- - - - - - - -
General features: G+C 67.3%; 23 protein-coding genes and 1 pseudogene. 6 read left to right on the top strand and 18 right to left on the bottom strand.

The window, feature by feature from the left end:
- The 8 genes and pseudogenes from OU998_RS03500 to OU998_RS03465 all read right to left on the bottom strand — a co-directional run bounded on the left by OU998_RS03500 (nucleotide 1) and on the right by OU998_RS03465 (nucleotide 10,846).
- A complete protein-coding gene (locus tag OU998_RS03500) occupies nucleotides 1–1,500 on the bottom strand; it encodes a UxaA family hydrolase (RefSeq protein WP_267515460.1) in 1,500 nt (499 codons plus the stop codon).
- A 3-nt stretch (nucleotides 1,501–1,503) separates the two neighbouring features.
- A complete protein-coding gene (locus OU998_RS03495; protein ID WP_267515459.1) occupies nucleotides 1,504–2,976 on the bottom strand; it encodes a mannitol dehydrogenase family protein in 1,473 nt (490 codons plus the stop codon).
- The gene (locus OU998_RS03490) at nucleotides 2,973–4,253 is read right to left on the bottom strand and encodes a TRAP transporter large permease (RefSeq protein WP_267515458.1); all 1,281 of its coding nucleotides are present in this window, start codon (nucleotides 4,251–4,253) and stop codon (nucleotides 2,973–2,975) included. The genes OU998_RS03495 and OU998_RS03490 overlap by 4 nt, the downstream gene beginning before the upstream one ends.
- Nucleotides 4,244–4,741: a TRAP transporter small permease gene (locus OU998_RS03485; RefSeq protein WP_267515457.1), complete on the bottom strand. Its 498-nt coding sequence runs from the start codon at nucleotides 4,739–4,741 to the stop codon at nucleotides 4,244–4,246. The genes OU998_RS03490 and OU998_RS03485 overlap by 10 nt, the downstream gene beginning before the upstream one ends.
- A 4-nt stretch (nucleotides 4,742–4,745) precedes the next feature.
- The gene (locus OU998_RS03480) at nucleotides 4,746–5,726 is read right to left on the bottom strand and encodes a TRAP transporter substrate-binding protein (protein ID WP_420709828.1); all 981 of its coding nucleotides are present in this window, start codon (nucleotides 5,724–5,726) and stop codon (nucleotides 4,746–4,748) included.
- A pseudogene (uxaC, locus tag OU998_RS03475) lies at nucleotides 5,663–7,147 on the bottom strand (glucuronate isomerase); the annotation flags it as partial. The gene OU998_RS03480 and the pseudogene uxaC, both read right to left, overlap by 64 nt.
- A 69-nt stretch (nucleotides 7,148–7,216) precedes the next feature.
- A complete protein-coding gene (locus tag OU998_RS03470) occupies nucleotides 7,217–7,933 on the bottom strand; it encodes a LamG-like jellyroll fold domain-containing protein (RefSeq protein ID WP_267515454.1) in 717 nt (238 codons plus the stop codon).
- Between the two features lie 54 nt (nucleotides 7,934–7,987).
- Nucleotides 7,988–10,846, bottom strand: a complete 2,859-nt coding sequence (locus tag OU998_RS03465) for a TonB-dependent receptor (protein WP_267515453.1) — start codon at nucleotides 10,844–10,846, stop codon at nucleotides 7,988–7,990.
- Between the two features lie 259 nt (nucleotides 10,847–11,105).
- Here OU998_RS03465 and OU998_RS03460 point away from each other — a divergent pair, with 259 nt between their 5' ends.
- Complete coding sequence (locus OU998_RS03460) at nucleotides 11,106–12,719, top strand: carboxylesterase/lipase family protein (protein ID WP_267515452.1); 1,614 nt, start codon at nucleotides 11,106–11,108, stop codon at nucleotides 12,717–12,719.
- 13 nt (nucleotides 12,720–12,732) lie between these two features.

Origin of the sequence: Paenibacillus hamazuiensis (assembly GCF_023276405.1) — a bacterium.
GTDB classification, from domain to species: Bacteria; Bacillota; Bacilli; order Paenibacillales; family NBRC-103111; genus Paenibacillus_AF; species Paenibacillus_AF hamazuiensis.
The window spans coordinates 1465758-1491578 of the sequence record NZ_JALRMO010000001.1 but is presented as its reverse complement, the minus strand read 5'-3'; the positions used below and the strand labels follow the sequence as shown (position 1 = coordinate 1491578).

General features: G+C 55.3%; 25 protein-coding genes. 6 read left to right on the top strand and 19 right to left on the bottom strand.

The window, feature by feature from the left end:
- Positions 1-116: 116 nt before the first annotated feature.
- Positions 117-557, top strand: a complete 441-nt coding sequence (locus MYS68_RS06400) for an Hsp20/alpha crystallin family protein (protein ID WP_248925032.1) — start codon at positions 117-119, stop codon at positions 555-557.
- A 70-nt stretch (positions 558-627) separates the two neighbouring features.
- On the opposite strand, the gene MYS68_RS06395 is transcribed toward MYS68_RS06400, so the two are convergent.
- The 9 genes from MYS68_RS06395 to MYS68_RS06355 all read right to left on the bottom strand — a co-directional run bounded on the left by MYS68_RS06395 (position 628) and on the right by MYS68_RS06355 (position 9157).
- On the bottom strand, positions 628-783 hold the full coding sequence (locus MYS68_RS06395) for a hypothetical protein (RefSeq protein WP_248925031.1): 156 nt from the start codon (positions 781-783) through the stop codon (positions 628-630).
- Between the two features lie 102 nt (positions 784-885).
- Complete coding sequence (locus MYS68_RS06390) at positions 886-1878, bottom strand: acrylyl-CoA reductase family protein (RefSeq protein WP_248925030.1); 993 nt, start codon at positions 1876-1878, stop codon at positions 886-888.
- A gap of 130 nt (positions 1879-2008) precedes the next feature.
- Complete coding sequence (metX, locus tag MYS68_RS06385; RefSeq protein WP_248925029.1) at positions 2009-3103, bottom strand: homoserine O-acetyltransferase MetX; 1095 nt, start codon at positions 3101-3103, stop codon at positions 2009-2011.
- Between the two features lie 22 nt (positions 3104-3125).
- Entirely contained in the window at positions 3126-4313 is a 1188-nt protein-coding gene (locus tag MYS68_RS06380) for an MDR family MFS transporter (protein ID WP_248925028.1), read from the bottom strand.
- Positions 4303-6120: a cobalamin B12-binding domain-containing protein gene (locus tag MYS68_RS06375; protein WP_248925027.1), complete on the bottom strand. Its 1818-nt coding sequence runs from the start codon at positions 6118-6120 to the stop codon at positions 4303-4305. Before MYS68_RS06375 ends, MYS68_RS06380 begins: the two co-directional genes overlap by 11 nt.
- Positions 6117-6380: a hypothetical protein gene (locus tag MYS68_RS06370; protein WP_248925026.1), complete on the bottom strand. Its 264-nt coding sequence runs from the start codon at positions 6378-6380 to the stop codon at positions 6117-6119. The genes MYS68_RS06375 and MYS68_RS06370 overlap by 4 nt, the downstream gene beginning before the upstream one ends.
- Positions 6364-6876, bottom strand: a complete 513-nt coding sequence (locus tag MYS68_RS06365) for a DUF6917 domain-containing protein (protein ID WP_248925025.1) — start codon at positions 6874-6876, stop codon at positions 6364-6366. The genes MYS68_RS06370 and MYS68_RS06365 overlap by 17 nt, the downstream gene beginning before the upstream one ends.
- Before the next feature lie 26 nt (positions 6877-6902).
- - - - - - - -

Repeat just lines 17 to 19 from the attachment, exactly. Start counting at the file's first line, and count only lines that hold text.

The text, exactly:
- Here OU998_RS03465 and OU998_RS03460 point away from each other — a divergent pair, with 259 nt between their 5' ends.
- Complete coding sequence (locus OU998_RS03460) at nucleotides 11,106–12,719, top strand: carboxylesterase/lipase family protein (protein ID WP_267515452.1); 1,614 nt, start codon at nucleotides 11,106–11,108, stop codon at nucleotides 12,717–12,719.
- 13 nt (nucleotides 12,720–12,732) lie between these two features.